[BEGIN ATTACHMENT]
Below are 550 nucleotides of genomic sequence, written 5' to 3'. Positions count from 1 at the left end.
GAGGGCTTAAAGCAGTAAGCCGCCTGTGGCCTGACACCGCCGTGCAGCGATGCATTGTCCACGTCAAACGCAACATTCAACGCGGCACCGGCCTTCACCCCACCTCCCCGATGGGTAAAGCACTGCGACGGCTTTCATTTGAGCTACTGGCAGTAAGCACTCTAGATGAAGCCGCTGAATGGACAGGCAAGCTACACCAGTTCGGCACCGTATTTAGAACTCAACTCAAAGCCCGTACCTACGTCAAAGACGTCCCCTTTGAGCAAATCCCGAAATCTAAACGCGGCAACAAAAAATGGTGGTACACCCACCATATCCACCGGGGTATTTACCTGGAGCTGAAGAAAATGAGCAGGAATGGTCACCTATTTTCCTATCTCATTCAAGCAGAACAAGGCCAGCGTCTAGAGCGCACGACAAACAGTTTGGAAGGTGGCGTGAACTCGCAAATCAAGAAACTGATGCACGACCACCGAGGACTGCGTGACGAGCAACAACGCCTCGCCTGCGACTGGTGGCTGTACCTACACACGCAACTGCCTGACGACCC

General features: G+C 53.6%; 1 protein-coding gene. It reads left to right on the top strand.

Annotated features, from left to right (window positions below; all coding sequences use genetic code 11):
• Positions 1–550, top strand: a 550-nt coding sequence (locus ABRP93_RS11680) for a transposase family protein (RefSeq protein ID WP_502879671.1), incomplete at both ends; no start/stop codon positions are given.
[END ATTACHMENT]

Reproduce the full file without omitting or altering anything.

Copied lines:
Below are 550 nucleotides of genomic sequence, written 5' to 3'. Positions count from 1 at the left end.
GAGGGCTTAAAGCAGTAAGCCGCCTGTGGCCTGACACCGCCGTGCAGCGATGCATTGTCCACGTCAAACGCAACATTCAACGCGGCACCGGCCTTCACCCCACCTCCCCGATGGGTAAAGCACTGCGACGGCTTTCATTTGAGCTACTGGCAGTAAGCACTCTAGATGAAGCCGCTGAATGGACAGGCAAGCTACACCAGTTCGGCACCGTATTTAGAACTCAACTCAAAGCCCGTACCTACGTCAAAGACGTCCCCTTTGAGCAAATCCCGAAATCTAAACGCGGCAACAAAAAATGGTGGTACACCCACCATATCCACCGGGGTATTTACCTGGAGCTGAAGAAAATGAGCAGGAATGGTCACCTATTTTCCTATCTCATTCAAGCAGAACAAGGCCAGCGTCTAGAGCGCACGACAAACAGTTTGGAAGGTGGCGTGAACTCGCAAATCAAGAAACTGATGCACGACCACCGAGGACTGCGTGACGAGCAACAACGCCTCGCCTGCGACTGGTGGCTGTACCTACACACGCAACTGCCTGACGACCC

General features: G+C 53.6%; 1 protein-coding gene. It reads left to right on the top strand.

Annotated features, from left to right (window positions below; all coding sequences use genetic code 11):
• Positions 1–550, top strand: a 550-nt coding sequence (locus ABRP93_RS11680) for a transposase family protein (RefSeq protein ID WP_502879671.1), incomplete at both ends; no start/stop codon positions are given.